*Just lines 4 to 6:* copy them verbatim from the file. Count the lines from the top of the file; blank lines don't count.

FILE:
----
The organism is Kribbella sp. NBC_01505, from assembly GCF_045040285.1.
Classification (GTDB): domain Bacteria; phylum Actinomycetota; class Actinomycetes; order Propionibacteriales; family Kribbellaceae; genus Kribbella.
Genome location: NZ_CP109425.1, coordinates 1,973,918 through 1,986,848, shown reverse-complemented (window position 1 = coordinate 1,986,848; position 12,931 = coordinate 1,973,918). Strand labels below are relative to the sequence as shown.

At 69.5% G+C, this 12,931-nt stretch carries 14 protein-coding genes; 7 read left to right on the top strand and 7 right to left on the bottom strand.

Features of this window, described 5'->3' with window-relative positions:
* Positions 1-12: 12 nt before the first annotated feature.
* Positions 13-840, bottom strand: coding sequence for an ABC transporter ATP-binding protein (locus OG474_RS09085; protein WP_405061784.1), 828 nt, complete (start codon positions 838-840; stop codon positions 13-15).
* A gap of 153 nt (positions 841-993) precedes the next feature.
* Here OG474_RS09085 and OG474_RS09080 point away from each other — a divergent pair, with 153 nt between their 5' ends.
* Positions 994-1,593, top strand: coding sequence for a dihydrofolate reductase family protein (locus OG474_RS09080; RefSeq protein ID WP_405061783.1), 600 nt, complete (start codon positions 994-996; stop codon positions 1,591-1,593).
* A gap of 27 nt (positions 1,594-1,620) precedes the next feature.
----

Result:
At 69.5% G+C, this 12,931-nt stretch carries 14 protein-coding genes; 7 read left to right on the top strand and 7 right to left on the bottom strand.

Features of this window, described 5'->3' with window-relative positions:
* Positions 1-12: 12 nt before the first annotated feature.